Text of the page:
What is Soldered RAM in a Laptop

What is Soldered RAM in a Laptop

Lately, the laptop industry is looking at a big boom where innovation has reduced their physical footprints by over 50 percent. Laptops are now a lot lighter and come in a thin and ultra-portable chassis as manufacturers are focusing on increasing efficiency through various means.

However, if we compare laptops to desktops, laptops have the edge over desktops at being portable, but their same constant endeavor limits their longevity.

When we purchase an expensive laptop, we expect it to serve us for a long time to maximize the return on the money spent. A desktop could be a one-time investment for more than three years post when we can easily increase its lifetime by adding and removing outdated components.

Laptops never came with the same degree of customization as desktops but earlier generation laptops still had some upgradability options, and we could swap out certain components for higher capacity ones and continue using them. This however, is not possible or even more limited in current generation laptops.

Today we will talk about one such limit that is increasingly popular amongst many laptops.

Some manufacturers have shifted to laptops with soldered RAM modules, which makes it difficult to upgrade, for those who wish to do so. This may limit the life of a laptop for some users, who rely on RAM for their activities, forcing them to discard their old laptop and buy a new one after ~3-5 years.

On the bright side, soldered RAM modules tend to use low powered RAM, which is a direct benefit to the laptop battery. On top of that, it can take up less space, allowing manufacturers to produce thinner/lighter laptops, and perhaps putting that extra space to good use for cooling or a bigger battery. This can be great for some users, as not everyone is interested in upgrading their laptop, and they just want something portable that works well, and has long battery life.

More on this as we look ahead at the nitty-gritties of soldered memory.

Why is RAM Soldered in a Laptop?

This is the first question we should think of.

An obvious answer to this is that manufacturers have come down hard on reducing production costs. Laptop manufacturing is a competitive endeavor, and those who couldn’t keep up have been decimated. Example, Toshiba. In 2018 it decided to sell off its entire PC business to Sharp after having to scale back its business for about five years.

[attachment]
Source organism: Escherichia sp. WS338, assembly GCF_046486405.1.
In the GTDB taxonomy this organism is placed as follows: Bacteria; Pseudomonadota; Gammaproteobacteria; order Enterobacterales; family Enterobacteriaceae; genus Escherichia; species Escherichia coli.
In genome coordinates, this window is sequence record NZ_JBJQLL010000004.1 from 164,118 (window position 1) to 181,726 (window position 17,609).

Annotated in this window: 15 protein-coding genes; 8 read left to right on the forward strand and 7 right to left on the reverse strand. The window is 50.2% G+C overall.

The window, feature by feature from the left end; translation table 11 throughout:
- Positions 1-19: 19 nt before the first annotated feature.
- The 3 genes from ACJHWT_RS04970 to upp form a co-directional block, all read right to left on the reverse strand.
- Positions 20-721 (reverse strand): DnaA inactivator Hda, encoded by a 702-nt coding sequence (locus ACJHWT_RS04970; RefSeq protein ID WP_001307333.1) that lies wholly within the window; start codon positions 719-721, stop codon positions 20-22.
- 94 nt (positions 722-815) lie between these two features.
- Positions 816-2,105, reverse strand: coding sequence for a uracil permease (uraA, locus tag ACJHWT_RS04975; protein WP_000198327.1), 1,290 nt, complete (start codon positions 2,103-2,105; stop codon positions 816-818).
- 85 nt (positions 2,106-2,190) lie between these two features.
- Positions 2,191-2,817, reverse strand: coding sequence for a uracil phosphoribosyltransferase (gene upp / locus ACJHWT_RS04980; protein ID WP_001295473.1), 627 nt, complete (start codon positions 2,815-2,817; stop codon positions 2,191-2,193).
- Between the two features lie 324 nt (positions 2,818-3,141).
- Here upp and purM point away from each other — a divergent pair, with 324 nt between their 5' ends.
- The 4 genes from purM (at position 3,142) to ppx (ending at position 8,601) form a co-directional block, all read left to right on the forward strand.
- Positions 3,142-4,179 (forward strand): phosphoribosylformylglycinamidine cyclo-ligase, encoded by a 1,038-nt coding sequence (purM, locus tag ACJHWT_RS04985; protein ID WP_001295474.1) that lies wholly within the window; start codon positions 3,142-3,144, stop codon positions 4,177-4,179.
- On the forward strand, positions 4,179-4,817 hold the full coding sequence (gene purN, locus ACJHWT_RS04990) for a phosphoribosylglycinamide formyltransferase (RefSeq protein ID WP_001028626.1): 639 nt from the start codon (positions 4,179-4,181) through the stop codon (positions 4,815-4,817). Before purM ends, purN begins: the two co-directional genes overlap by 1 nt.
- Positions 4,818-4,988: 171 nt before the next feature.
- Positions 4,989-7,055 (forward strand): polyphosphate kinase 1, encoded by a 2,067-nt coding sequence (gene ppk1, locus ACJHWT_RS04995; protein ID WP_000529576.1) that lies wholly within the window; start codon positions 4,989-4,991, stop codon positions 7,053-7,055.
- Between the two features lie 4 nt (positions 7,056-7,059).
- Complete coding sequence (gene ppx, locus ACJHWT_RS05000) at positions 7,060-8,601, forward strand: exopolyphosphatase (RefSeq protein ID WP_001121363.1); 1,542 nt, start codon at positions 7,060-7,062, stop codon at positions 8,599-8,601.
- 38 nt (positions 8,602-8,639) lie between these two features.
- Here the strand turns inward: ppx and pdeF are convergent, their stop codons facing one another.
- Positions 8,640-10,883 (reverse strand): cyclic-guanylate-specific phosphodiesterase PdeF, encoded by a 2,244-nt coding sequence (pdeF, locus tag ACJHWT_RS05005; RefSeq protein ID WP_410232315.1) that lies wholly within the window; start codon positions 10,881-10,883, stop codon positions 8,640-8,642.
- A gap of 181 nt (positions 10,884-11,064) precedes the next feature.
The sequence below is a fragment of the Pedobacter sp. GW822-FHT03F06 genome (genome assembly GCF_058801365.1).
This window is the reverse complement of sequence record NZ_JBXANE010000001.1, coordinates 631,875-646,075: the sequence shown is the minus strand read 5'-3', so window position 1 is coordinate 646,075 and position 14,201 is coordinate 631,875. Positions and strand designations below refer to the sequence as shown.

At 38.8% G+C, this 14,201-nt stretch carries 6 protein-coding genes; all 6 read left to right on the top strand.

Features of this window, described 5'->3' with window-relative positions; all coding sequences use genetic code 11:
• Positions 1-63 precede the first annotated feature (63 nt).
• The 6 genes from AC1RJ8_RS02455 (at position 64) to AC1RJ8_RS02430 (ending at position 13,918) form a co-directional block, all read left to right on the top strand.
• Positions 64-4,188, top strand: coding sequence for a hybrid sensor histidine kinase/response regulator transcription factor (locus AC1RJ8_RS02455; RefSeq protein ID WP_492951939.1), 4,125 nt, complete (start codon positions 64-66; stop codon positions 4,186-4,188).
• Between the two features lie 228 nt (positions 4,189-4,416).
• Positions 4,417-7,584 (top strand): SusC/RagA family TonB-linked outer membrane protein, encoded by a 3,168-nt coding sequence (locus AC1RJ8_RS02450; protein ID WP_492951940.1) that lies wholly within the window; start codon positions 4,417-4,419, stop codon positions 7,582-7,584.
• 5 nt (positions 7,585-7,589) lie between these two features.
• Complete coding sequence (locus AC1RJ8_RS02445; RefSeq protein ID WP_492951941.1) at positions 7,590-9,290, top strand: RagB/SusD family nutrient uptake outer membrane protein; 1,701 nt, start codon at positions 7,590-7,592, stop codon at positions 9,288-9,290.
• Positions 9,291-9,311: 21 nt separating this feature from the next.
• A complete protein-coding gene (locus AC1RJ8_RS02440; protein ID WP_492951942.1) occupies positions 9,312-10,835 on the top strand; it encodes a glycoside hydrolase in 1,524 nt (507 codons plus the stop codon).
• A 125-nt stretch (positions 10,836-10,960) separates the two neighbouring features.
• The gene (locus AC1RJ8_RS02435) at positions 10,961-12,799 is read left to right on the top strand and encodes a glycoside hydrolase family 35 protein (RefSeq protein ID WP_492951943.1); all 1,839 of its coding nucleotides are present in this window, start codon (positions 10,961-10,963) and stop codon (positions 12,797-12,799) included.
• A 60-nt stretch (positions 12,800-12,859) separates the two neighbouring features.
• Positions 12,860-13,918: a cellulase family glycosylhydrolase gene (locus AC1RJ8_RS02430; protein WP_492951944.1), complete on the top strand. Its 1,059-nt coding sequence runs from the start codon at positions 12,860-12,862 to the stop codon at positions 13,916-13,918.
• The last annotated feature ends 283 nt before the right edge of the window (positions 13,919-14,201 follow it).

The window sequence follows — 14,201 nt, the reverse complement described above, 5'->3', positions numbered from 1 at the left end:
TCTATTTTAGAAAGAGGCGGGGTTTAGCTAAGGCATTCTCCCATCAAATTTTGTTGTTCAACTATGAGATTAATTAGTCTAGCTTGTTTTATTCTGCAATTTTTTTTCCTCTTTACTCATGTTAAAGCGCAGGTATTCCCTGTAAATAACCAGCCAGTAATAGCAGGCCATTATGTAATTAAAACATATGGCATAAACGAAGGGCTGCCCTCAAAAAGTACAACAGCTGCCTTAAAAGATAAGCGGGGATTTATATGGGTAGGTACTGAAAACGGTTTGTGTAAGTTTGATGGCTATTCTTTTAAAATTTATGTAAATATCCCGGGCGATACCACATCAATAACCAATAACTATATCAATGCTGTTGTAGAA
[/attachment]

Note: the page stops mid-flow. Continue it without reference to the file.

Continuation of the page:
If once a behemoth like Toshiba couldn’t survive cut-throat competition, there is little guarantee that others would, and hence there is a rat race to reduce production costs. Result? Consumers and end-users have to bear the brunt with devices that cannot be upgraded.

Another reason to solder memory chips is that it is an avenue towards premium pricing. It works the same way as smartphones. Barring the RAM and storage, all other specs remain the same, but the price you need to pay for a higher storage variant of the same product is much more than a microSD card of the same capacity that you can buy after-market and increase the capacity yourself. An example of this can be seen in many smartphones today that come without a MicroSD slot.

As such, if laptops are sold with upgradeable memory, end users would buy the lowest priced variant and upgrade themselves at a lower cost.

Next comes the overall technology ecosystem, which is thriving day by day on the concepts of trend and being outdated.

All-round innovation is happening every day, and a three-year-old laptop seems like an aeon old. If you don’t want to hear giggles from behind you once you open your Sony Vaio at work, you got to upgrade. Even if that Vaio is going strong and offering peak performance, newer technology and design would be like psychological barriers for you to ditch the Vaio and get a brand-new Gigabyte Aero.

Cutting costs is a trickle-down effect. Simple soldering of the RAM alone would not reduce much production cost for a manufacturer, but when we look at it from a holistic point of view, we will find that soldered RAM needs less space, contributing to a thinner chassis. Thinner chassis means less vents and minimal provision for proper thermal management leading to smaller cooling fans and an even more thin chassis. With manufacturing costs trimmed, it’s time to market the thin laptop as a new trend and charge a premium for it.